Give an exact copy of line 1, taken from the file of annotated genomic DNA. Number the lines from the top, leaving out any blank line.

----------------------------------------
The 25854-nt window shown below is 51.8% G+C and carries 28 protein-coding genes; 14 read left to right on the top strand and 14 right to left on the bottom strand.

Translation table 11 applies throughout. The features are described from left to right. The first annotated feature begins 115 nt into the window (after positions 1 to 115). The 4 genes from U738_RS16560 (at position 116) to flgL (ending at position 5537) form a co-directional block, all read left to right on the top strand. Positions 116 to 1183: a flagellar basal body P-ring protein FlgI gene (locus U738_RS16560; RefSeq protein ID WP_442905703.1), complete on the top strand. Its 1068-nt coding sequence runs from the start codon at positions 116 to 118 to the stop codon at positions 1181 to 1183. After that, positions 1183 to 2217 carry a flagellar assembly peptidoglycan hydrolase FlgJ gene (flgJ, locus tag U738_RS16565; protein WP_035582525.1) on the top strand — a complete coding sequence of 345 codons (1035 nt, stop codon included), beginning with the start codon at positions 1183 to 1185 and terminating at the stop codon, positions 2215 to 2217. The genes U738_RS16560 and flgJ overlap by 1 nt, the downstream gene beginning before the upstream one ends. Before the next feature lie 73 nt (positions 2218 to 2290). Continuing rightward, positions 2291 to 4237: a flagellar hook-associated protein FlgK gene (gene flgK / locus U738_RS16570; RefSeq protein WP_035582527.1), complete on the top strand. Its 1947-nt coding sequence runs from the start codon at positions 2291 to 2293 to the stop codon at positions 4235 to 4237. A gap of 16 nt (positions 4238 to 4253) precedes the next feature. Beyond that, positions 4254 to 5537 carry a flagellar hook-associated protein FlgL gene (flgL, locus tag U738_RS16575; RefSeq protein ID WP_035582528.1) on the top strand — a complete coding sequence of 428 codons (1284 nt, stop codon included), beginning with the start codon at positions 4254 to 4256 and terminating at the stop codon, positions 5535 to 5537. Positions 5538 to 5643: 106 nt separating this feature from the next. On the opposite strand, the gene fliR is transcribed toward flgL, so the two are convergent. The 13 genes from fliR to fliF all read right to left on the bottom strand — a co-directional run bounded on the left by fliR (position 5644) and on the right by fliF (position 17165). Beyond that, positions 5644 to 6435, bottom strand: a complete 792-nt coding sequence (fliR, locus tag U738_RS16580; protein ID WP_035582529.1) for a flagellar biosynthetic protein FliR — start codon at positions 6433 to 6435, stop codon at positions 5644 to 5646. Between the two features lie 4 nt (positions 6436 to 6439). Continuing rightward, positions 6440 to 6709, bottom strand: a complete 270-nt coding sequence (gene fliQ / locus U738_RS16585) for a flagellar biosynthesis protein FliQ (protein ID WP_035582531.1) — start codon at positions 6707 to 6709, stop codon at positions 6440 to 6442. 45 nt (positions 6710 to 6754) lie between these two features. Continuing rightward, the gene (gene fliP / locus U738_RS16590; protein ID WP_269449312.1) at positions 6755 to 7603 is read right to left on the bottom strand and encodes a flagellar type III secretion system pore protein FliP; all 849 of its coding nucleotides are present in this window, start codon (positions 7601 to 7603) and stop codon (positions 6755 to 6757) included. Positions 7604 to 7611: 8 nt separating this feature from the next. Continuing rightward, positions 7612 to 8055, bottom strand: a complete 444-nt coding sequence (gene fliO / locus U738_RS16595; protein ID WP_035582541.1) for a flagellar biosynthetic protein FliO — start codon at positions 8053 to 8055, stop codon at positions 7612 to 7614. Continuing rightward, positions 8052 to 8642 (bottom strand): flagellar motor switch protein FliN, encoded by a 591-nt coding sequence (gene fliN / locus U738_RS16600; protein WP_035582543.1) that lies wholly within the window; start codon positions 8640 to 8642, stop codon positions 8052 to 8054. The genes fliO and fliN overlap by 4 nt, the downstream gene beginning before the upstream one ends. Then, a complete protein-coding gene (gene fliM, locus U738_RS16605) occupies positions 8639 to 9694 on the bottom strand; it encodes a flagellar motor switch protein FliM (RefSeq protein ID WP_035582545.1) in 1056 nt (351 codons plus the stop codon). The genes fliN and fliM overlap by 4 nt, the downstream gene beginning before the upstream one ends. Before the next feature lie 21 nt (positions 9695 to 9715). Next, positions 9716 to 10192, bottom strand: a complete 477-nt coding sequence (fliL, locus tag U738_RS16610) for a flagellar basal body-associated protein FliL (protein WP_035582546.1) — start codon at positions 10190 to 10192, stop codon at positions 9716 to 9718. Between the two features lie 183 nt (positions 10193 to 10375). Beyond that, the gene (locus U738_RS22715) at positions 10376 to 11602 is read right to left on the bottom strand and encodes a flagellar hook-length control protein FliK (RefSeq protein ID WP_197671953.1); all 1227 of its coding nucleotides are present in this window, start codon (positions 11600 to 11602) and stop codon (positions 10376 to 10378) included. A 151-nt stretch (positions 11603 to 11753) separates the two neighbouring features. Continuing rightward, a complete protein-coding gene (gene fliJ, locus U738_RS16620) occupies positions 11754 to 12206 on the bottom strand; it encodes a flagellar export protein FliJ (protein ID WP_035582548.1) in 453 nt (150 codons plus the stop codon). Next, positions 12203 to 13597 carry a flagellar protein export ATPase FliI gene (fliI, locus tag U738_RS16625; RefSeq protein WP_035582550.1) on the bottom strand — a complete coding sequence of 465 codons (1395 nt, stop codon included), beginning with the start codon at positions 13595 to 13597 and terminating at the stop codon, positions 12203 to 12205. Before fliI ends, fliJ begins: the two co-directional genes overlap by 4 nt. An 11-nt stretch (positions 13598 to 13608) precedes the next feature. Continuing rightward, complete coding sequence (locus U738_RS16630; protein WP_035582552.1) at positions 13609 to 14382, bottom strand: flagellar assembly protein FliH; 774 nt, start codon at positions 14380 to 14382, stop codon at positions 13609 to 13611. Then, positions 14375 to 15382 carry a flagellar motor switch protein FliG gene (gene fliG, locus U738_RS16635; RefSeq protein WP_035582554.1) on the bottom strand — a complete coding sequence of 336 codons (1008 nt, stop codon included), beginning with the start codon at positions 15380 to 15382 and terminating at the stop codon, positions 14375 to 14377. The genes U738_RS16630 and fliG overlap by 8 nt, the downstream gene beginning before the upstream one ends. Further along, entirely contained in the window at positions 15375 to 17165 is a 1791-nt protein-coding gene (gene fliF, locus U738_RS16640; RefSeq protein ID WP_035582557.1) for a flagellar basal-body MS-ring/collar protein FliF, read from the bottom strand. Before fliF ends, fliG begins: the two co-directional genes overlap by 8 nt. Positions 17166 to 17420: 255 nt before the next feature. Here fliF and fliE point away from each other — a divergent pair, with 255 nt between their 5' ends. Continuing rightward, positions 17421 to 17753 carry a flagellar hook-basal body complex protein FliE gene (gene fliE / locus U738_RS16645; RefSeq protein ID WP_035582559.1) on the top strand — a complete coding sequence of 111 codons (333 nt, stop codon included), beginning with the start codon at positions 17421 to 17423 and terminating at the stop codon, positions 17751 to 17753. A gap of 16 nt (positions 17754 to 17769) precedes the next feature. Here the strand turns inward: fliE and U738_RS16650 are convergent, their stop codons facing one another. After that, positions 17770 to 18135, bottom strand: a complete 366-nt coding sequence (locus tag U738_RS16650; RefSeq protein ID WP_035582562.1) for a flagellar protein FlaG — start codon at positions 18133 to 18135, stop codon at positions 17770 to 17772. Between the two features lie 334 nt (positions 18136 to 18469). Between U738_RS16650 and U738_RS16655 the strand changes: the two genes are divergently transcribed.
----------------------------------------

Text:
The 25854-nt window shown below is 51.8% G+C and carries 28 protein-coding genes; 14 read left to right on the top strand and 14 right to left on the bottom strand.